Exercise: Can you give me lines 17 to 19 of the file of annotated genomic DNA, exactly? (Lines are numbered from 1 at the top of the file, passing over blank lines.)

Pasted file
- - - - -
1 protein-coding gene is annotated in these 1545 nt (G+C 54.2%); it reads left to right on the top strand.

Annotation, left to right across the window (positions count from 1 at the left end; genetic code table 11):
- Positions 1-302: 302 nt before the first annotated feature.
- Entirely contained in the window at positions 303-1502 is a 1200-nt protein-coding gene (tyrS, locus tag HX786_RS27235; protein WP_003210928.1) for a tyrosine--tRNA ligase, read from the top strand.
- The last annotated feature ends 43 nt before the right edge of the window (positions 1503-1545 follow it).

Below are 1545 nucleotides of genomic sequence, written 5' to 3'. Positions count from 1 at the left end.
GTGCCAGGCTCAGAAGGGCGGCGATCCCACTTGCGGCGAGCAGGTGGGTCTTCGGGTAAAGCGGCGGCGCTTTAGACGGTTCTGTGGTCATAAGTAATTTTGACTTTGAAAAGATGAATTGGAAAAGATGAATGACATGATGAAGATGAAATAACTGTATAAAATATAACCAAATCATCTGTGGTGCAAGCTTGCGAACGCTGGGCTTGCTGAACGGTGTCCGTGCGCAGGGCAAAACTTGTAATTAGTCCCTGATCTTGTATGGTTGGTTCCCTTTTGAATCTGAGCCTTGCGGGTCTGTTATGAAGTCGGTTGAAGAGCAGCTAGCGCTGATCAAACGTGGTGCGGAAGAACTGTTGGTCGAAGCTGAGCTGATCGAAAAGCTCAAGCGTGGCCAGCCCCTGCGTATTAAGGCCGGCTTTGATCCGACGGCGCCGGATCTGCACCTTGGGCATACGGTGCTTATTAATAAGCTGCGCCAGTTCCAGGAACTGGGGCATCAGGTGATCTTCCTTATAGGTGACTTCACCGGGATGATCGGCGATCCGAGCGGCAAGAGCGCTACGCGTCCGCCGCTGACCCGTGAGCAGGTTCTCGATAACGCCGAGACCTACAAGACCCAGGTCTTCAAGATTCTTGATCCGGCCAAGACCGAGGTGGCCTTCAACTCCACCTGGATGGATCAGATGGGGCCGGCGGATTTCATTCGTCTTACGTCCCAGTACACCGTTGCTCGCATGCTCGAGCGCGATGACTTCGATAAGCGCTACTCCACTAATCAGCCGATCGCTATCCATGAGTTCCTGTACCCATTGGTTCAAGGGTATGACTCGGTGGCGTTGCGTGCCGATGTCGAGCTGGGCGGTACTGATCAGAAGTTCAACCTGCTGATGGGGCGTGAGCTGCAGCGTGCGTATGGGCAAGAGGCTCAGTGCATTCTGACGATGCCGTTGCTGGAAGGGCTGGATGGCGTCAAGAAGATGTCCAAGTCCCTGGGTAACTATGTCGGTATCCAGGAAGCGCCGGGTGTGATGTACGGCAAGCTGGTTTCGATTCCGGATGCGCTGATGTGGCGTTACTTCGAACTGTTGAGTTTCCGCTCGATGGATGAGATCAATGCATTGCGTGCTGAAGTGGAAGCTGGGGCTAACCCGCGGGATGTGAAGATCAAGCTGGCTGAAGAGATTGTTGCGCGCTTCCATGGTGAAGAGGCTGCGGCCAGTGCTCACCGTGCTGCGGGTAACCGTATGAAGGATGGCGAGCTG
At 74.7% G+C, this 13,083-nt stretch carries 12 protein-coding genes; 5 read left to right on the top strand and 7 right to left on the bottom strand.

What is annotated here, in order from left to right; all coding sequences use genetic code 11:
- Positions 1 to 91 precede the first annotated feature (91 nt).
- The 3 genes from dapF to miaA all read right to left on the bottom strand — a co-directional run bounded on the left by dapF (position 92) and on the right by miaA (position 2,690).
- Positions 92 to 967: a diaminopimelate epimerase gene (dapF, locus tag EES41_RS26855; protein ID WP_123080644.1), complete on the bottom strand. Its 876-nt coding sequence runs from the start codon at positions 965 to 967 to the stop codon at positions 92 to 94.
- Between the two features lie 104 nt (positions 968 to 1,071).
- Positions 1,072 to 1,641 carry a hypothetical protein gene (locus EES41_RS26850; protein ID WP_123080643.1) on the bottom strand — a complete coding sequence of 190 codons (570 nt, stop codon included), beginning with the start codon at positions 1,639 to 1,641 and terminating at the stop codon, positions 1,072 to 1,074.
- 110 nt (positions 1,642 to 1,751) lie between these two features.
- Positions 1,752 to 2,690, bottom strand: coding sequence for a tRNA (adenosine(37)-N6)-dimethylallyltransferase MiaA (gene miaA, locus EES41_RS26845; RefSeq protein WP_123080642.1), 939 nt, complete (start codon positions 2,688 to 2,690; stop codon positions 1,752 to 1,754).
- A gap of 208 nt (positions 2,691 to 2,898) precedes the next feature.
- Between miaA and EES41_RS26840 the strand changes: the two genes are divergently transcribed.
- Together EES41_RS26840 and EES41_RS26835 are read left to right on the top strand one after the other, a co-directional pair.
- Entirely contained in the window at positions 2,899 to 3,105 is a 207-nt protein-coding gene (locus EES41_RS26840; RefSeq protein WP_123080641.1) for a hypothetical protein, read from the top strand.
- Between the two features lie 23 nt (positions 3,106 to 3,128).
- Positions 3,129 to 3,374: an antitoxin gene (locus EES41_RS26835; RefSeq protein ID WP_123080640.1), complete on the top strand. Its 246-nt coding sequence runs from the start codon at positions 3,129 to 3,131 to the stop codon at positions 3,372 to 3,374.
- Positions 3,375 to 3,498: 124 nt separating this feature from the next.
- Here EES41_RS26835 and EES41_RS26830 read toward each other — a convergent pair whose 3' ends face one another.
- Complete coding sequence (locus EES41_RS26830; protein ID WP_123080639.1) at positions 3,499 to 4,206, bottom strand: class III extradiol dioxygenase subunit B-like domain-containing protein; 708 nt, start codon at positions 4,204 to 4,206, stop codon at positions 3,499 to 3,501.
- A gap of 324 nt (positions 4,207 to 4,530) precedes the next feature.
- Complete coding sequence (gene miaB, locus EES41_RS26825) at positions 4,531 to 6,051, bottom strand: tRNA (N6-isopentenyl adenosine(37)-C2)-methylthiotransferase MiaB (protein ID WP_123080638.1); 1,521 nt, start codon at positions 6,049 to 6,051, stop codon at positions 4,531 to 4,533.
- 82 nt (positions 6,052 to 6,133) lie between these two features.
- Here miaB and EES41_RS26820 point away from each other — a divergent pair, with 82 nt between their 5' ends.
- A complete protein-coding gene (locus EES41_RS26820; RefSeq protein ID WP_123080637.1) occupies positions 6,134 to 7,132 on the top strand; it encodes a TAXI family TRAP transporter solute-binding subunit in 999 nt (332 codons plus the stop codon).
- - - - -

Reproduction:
- A gap of 208 nt (positions 2,691 to 2,898) precedes the next feature.
- Between miaA and EES41_RS26840 the strand changes: the two genes are divergently transcribed.
- Together EES41_RS26840 and EES41_RS26835 are read left to right on the top strand one after the other, a co-directional pair.